Reason is the perfect platform for creating UK Garage tracks—whether you’re going for an old-school four-to-the-floor vibe, or a modern 2-Step banger. Check out this video by producer, artist and tutor Paul Ortiz to learn.
UK Garage music has a long and complicated history with roots in House, R&B and Jungle music. Garage music got its start and its name from a club in New York City called Paradise Garage, where DJs were known for playing particularly soulful House music. UK DJ’s like Tuff Jam and Dreem Team started playing sped-up Dub mixes of these American “Garage” records at after-parties in the early 90s to keep weary dancers shaking their groove things until the wee hours of the morning.
By 1994 the UK started developing a unique take on Garage music called “Speed Garage.” Harder, faster and bassier than its American counterpart, Speed Garage features four-on-the-floor drum beats with syncopated claps and hi hats, and heavily affected vocal samples from Soul, House and R&B records.
By 1999, the sound of UK Garage had evolved—this new subgenre of Garage music known as “2-Step” eschewed the traditional 4×4 drums of Garage music for jittery, beat-skipping kick patterns more akin to Hip-Hop than House music. Producers like Zed Bias & El-B brought a darker sound to 2-Step, paving the way for even more sub-genres such as Grime and Dubstep.
There are a lot of different ways to go about making a UK Garage track, but no matter your approach, Reason 10 has you covered.
Making UK Garage Beats in Reason
A banging drumbeat is the backbone to any UK Garage track. Start by dialing in a tempo of about 130 BPM, and then use the Groove Mixer to increase the global shuffle to about 55% to give your tracks the signature UK Garage swing.
Trigger pre-made Club loops with Dr. Octo Rex, create step-sequenced drum patterns with ReDrum, or use the legendary Kong Drum Designer to play your own unique rhythm by hand. For old-school UK Garage and Speed Garage beats, start with a classic four-on-the-floor drum pattern—then add a syncopated hi-hat groove and some crispy clap sounds on the 3. If you’re going for more of a 2-Step, Grime or old-school Dubstep vibe, create an irregular kick pattern that skips a beat every now and then.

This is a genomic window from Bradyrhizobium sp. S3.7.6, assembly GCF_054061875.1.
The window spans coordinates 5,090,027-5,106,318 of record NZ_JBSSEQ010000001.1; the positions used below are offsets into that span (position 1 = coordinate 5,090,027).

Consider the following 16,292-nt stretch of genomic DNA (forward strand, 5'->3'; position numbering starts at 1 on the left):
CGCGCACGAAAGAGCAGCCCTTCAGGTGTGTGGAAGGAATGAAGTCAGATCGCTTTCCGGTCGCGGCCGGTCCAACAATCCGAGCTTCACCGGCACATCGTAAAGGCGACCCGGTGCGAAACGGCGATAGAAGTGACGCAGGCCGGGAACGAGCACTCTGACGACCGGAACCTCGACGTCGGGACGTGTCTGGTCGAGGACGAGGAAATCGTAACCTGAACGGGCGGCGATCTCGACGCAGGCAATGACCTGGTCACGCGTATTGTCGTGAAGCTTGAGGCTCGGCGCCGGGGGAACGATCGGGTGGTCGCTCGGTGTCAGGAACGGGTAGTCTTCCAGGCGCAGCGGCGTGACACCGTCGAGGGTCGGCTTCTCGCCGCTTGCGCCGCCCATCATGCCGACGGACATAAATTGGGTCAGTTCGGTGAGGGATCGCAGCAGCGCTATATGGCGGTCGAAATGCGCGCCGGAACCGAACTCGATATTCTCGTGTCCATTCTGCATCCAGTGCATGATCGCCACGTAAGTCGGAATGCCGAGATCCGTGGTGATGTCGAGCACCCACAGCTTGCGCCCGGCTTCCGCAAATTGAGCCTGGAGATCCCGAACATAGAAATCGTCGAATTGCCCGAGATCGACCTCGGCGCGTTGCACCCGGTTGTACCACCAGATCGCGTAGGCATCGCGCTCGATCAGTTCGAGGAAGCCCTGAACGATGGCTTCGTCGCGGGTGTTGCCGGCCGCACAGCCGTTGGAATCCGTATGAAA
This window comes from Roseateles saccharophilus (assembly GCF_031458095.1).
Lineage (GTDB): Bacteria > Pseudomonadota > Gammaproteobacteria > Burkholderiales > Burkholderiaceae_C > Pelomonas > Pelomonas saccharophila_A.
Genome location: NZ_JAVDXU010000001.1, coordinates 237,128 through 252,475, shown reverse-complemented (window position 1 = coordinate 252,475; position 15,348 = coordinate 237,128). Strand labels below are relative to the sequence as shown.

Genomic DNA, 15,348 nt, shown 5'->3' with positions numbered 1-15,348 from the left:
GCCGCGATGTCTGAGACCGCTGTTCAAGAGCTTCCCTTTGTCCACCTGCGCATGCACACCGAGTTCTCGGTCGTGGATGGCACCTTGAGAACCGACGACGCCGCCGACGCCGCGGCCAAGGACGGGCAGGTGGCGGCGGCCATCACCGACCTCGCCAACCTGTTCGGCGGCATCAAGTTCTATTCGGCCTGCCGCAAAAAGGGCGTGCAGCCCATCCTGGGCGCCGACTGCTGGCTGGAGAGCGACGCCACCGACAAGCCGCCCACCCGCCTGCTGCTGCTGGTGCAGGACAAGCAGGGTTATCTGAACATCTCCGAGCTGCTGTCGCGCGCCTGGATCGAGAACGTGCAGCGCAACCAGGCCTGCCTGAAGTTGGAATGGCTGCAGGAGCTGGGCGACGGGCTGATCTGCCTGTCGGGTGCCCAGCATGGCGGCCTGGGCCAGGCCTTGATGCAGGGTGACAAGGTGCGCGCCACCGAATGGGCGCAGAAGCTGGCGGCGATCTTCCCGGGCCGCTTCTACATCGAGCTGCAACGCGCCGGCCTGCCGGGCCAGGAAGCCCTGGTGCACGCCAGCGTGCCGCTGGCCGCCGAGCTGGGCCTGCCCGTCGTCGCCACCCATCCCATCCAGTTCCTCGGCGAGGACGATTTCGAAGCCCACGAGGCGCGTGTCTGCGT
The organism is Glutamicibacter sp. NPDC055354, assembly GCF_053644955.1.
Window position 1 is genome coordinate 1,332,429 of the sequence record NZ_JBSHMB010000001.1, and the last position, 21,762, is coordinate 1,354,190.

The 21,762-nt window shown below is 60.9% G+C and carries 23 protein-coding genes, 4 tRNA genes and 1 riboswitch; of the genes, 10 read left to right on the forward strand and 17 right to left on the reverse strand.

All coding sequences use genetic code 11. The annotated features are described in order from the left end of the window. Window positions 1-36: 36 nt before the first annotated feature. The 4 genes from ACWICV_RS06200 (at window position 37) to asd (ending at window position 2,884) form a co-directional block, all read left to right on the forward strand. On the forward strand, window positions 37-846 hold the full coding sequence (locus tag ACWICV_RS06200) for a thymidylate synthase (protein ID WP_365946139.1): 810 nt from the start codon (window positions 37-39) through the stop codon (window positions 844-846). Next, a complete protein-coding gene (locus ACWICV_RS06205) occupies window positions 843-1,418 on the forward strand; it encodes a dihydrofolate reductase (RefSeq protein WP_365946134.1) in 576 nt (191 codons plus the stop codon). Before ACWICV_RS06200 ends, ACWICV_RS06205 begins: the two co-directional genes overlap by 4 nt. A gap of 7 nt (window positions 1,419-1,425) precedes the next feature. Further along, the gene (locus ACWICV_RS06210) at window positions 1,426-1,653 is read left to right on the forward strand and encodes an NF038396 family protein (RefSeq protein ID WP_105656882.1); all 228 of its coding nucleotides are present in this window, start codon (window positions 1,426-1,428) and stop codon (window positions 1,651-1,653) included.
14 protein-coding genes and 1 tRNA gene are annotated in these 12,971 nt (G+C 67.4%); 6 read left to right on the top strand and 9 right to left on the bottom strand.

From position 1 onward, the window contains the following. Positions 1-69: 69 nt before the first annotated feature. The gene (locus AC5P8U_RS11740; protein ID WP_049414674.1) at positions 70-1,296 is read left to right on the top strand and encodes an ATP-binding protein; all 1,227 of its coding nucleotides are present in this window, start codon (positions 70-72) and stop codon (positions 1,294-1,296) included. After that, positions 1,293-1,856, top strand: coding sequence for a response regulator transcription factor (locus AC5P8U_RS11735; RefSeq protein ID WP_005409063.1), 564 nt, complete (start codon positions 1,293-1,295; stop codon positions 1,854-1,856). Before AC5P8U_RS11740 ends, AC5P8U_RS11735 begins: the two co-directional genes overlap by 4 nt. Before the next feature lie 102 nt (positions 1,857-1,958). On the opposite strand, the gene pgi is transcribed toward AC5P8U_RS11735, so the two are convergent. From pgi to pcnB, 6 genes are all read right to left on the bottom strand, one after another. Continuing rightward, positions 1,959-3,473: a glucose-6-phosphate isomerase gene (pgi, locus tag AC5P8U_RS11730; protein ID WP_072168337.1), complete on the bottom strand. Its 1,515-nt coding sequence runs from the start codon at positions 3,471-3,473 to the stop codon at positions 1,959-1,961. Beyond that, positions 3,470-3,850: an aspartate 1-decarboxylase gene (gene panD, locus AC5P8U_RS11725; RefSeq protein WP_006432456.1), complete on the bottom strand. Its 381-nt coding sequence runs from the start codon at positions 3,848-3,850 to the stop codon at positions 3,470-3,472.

Most UK Garage basslines are subby and repetitive to keep people dancing. While just about any of Reason’s synths can create a killer bass line, Subtractor is loaded with dark, heavy Club and Garage bass patches to get you started. Use Reason’s Dual Arpeggio to quickly and easily put together syncopated bass lines that dance around your drumbeat.
Next, lay down some rich chords with sampled keyboard, electric piano and synthesizer patches using NN-19 and NN-XT. And don’t worry—if you’re not a pianist you can still create lush chords with the touch of a button using Reason’s Scales & Chords player. Simply set the key of the song and dial in the complexity to create powerful, emotionally resonant chords with a single finger.
Now that you’ve got the basic rhythm track together, it’s time to bring in a soulful vocal sample. Use Reason’s built-in time stretching and pitch shifting abilities to transform vocal tracks to fit with your song, or chop them up using NN-XT and play each slice with a MIDI keyboard to create a fresh new reinterpretation.
Now that you know the foundations making UK Garage beats in Reason 10, it’s time to let the rhythm take control!